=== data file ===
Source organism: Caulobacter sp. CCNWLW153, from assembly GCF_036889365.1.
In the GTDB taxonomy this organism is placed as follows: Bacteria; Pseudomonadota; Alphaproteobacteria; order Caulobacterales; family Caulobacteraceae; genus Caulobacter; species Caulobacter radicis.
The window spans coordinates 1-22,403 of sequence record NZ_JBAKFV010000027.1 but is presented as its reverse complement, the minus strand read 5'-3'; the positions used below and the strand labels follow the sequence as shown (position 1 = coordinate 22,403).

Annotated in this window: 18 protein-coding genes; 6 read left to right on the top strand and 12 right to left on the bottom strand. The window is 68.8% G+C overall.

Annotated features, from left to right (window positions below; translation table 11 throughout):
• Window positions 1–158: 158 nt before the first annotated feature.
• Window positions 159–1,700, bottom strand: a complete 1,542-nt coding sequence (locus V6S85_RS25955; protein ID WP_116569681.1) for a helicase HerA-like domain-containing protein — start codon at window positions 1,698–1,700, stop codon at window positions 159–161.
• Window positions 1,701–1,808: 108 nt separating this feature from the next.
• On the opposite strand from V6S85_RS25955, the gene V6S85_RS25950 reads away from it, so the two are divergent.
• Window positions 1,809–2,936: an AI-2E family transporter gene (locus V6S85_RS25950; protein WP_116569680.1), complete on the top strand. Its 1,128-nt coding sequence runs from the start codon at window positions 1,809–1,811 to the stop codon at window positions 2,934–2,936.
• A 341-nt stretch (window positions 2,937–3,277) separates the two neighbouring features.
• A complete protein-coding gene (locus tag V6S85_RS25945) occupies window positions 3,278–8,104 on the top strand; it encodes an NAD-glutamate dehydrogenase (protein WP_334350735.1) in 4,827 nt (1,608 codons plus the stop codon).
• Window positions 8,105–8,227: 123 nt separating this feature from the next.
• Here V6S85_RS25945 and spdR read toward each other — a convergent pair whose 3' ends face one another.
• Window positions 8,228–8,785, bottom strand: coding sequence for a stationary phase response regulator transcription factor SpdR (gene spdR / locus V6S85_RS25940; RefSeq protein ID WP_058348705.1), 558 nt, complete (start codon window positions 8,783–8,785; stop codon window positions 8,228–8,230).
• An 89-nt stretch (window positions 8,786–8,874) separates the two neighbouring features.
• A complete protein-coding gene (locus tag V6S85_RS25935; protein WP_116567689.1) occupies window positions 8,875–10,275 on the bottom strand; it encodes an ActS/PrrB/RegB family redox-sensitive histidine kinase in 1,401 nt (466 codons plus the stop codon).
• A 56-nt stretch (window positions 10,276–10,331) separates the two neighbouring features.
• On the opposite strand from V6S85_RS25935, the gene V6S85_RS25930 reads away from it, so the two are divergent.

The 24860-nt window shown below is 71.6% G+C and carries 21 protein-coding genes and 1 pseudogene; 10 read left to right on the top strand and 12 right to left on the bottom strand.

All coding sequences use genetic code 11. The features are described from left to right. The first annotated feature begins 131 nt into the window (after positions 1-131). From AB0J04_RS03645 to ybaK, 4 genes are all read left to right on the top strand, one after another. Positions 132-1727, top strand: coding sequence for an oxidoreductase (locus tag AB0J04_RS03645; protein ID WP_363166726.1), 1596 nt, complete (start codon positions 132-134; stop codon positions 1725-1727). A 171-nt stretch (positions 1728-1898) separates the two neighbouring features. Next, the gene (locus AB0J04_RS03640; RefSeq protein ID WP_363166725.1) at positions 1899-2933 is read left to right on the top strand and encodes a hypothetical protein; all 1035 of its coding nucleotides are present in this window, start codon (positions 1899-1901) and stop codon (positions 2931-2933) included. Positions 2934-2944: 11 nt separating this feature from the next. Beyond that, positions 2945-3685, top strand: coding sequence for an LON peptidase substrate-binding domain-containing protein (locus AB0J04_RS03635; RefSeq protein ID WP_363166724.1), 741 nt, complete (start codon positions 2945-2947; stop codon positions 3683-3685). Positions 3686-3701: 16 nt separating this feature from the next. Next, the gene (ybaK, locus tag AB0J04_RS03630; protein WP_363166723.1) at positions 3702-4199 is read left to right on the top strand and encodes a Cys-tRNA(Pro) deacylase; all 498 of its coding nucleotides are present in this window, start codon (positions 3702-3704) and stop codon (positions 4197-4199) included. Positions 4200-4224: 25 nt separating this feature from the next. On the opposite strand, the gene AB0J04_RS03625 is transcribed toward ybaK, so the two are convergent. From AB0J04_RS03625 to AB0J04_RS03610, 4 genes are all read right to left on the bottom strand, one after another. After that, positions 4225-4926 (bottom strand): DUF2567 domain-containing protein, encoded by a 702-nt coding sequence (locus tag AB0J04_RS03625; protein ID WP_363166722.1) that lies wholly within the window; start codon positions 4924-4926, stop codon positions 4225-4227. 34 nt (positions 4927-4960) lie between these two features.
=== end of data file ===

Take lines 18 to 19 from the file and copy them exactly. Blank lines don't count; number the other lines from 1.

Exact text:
• A 56-nt stretch (window positions 10,276–10,331) separates the two neighbouring features.
• On the opposite strand from V6S85_RS25935, the gene V6S85_RS25930 reads away from it, so the two are divergent.